This generation’s A Star is Born has been a long time in the making. In the early 2000s, Will Smith and Jennifer Lopez were rumored to star in the remake. In 2012, Beyoncé was this close to playing the part of the rising star alongside Bradley Cooper. Unfortunately, scheduling conflicts forced Beyoncé to bow out. Later it was confirmed that Lady Gaga would join Bradley Cooper, who now would be taking on dual roles as both the male lead and director.
I was always going to love A Star is Born, even if it turns out that Bradley Cooper is an awful director and Lady Gaga is a worse actor. I pride myself on being the first of my friends to “discover” Lady Gaga. To show support, I’ve purchased all of her albums, even the not-so-great ones, and attended her concerts. I’ve been counting down the days until I’d be able to watch her pour her heart and soul onto the big screen. The moment is finally here, and boy is it worth the wait. Lady Gaga’s performance is raw, vulnerable and heartbreaking. Bradley Cooper, too, gives a surprising and passionate performance. In the end, you’ll leave the movie reassessing the music industry and how we as a celebrity-obsessed culture treat, and ultimately dispose of, artists.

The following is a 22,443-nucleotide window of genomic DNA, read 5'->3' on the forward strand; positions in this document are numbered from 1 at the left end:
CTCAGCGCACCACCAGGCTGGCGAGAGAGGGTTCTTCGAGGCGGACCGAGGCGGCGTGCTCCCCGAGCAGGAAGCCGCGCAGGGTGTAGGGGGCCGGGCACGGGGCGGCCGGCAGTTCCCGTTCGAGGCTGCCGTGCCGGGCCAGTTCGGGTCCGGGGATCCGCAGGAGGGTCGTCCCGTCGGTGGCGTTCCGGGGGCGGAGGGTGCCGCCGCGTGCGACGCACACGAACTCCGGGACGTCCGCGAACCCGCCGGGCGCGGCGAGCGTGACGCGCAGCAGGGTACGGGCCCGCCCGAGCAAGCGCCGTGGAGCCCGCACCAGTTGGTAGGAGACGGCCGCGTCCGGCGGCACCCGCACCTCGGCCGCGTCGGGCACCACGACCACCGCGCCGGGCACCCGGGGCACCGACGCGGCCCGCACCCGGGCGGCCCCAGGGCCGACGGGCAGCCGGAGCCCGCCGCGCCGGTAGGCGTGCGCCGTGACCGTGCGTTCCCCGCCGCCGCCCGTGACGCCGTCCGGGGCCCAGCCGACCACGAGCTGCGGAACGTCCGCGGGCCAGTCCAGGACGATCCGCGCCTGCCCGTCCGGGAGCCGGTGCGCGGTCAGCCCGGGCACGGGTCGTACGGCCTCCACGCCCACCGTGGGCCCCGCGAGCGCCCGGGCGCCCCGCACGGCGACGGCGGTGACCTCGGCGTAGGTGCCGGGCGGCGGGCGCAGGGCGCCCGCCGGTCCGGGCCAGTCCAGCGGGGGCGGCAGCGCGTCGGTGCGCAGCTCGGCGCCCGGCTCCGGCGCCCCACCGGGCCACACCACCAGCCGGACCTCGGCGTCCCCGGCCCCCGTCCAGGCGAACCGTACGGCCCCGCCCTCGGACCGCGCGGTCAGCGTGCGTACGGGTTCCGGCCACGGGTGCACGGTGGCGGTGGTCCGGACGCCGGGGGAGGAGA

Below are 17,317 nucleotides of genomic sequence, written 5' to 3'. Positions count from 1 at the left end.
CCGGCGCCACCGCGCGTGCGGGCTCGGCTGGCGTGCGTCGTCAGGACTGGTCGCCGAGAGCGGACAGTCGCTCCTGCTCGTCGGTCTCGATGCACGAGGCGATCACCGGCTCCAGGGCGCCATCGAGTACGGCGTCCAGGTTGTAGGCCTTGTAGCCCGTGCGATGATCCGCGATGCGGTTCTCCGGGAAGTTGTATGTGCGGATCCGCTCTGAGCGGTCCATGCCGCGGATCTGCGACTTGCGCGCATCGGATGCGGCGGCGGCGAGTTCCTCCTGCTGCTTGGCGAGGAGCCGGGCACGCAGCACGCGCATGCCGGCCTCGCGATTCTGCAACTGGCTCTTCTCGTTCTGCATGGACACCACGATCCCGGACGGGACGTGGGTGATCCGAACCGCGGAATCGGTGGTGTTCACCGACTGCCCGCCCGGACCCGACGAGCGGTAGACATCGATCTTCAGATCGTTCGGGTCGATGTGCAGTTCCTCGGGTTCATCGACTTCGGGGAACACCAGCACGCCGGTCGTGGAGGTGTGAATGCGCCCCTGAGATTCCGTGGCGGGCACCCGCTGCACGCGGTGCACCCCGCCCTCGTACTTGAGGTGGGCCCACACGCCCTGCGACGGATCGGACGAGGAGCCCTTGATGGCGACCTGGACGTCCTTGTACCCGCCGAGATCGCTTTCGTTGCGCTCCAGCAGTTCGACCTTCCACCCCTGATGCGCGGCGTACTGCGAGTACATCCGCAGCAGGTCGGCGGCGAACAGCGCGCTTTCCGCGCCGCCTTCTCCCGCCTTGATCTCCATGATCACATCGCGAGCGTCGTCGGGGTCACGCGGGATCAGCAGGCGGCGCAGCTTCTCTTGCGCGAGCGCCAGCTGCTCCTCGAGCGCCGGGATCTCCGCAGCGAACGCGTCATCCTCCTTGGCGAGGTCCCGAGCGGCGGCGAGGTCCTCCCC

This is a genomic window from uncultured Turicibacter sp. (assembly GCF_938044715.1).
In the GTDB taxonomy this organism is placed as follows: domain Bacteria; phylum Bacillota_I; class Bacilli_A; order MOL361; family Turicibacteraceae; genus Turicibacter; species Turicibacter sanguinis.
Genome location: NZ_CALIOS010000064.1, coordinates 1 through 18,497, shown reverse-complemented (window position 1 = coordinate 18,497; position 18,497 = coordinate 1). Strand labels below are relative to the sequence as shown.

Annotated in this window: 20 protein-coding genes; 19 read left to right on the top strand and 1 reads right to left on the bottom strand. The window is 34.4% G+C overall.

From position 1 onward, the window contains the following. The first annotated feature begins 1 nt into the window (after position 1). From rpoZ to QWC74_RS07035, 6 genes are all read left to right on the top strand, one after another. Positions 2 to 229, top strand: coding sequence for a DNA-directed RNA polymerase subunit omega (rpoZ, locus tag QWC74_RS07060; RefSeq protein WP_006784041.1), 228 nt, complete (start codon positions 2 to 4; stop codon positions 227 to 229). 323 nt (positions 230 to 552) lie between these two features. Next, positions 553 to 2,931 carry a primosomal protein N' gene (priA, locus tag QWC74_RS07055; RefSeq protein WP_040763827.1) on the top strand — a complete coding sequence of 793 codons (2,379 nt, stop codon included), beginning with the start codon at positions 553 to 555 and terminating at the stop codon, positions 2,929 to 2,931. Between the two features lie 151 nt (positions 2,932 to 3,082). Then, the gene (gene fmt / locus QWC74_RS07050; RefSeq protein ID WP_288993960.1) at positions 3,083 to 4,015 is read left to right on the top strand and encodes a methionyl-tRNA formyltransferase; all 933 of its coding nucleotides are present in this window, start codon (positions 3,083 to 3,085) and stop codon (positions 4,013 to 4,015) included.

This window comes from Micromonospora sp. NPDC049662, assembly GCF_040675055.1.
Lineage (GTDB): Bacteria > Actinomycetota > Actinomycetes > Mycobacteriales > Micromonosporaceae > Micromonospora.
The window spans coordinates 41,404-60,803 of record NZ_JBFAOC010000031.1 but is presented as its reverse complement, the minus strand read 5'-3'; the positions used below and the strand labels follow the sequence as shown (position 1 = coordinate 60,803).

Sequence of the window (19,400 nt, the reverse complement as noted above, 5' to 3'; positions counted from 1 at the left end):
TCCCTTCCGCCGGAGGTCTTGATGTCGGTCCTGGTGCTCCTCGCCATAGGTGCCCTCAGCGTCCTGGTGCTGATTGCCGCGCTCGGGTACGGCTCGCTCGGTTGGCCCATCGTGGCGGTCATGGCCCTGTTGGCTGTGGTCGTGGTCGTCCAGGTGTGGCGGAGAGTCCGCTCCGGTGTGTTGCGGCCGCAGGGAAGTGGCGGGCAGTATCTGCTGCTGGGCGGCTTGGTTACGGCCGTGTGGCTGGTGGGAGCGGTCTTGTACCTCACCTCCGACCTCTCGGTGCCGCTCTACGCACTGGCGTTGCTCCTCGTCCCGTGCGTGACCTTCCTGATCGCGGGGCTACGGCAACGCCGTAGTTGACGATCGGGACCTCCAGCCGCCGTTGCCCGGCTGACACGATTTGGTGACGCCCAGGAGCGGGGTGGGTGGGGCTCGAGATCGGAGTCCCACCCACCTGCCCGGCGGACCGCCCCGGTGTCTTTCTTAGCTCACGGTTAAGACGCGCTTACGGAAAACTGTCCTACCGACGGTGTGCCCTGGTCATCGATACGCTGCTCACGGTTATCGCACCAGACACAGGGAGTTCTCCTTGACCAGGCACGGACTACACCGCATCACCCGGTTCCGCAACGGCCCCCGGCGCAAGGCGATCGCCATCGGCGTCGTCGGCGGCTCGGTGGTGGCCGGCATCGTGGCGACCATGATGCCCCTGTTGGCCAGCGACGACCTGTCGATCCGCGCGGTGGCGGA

Jackson Maine (Bradley Cooper), an alcoholic musician with a catalog full of hits, sees Ally (Lady Gaga) perform in a bar. Awestruck by her talent, he buys her a drink and the two spend the early morning hours getting in bar fights, flirting and discussing Ally’s untapped songwriting and vocal skills. According to Ally, producers in the past have said she’s not pretty enough to earn her right to be heard. Fortunately for her, Jackson is so famous that he can do whatever he wants. He flies Ally out to his next performance and coerces her to sing on stage with him. The two fall in love and later struggle to keep themselves afloat once Ally’s career transcends Jackson’s.
You can tell that Bradley Cooper took his directorial debut very seriously. To recreate the experience of playing live in front of thousands, he filmed some of the concert scenes at Coachella, an annual music festival based in California. He also lowered his voice an octave, adopted a grisly look and encouraged Lady Gaga to shed her well-known persona. His attention to detail makes for an authentic movie about the peaks and valleys of stardom.
However, Lady Gaga is the real star in A Star is Born. While this isn’t her acting debut, it felt like I was seeing her act for the very first time. I’m not saying that she was bad in the other roles, but in A Star is Born her acting is mature, subdued even. Ultimately, she’s the one in jeopardy of losing it all—Jackson, her burgeoning career, even herself as an artist, and Lady Gaga portrays this flawlessly. With the help of A Star is Born, Lady Gaga has been reborn, and I’m eager to see what she does next.